Our Ancestors’ Riddles and Jokes of the 1830s

Introduction: In this article, Mary Harrell-Sesniak searches old newspapers to find jokes, riddles and “conundrums” our ancestors enjoyed in the 1830s. Mary is a genealogist, author and editor with a strong technology background.

Just for fun, I went looking in GenealogyBank’s Historical Newspaper Archives for old jokes our ancestors told in the 1830s. I found lots of humor in the old papers, such as this conundrum from 1837.

A riddle, Sun newspaper article 10 November 1837
Sun (Baltimore, Maryland), 10 November 1837, page 2

Turns out our forebears had a great sense of humor!

During the 1800s, and even into the 1900s, conundrums and puzzles became all the rage. Quips were interspersed among news stories in the papers, and occasionally our ancestors would see ads enticing them to learn how to write humorous items.

There are so many good jokes and riddles that I decided to take a look at them decade by decade. I also made a quiz to see how many of these conundrums and puzzles our readers can figure out. Some you may recognize as common today, but most you’ll have to ponder. Today we’ll see humor from the 1830s – more decades to follow.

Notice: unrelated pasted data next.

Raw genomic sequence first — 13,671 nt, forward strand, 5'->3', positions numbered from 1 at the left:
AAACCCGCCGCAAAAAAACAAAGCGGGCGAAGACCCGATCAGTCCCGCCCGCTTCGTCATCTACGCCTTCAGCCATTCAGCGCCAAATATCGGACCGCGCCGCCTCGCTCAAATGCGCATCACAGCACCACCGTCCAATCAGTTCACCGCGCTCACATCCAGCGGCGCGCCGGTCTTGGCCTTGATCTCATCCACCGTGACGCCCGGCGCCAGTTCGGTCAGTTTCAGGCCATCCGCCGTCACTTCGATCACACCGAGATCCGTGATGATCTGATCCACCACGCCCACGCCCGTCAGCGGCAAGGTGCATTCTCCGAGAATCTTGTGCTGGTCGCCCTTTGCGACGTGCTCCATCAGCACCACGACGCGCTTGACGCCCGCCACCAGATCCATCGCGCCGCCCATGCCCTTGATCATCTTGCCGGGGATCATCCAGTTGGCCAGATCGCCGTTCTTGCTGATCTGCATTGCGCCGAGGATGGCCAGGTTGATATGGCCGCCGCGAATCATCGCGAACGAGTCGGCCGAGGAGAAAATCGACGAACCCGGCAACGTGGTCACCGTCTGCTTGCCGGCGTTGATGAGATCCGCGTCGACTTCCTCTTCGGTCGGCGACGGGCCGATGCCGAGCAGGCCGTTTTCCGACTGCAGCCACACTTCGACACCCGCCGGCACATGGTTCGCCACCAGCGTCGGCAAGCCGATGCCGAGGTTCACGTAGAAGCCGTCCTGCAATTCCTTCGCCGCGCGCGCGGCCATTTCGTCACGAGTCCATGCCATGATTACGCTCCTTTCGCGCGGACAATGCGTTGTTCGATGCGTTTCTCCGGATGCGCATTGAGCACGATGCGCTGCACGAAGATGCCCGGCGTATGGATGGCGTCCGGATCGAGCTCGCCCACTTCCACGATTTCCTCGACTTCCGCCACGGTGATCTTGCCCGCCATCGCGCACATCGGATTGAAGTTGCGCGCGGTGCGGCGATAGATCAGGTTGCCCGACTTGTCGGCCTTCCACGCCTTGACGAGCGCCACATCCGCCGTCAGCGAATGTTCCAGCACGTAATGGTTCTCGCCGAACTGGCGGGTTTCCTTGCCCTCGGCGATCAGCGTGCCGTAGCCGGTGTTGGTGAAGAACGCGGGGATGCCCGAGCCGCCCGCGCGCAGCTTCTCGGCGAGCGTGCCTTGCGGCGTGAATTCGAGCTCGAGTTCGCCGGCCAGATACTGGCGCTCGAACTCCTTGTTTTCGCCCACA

A quiz about riddles and jokes from the 1830s

The same jokes were often printed in newspapers around the country. If you go look for them at GenealogyBank, you’ll be sure to find them. If you enjoy these jokes, take them to your next reunion to share with the group.

You’ll find an answer key to the above quiz at the end of this article.

A riddle, Jerseyman newspaper article 19 September 1838
Jerseyman (Morristown, New Jersey), 19 September 1838, page 1
Riddles, Portland Advertiser newspaper article 22 April 1833
Portland Advertiser (Portland, Maine), 22 April 1833, page 4
A riddle, Albany Argus newspaper article 21 December 1838
Albany Argus (Albany, New York), 21 December 1838, page 1

The answer key:

The answer key to a quiz about 1830s jokes and riddles

Hope you enjoyed these challenging conundrums from the past!

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2 thoughts on “Our Ancestors’ Riddles and Jokes of the 1830s

  1. I am trying to complete a riddle that I only remember part of:

    “…six sat and seven flew. Answer me this riddle and answer me true.”

  2. Did they really say this in the old days?

    Why is a hot cake like a caterpillar?
    Because it makes all the butter-fly.

    That one is the worst…

    Not bad for old men though.

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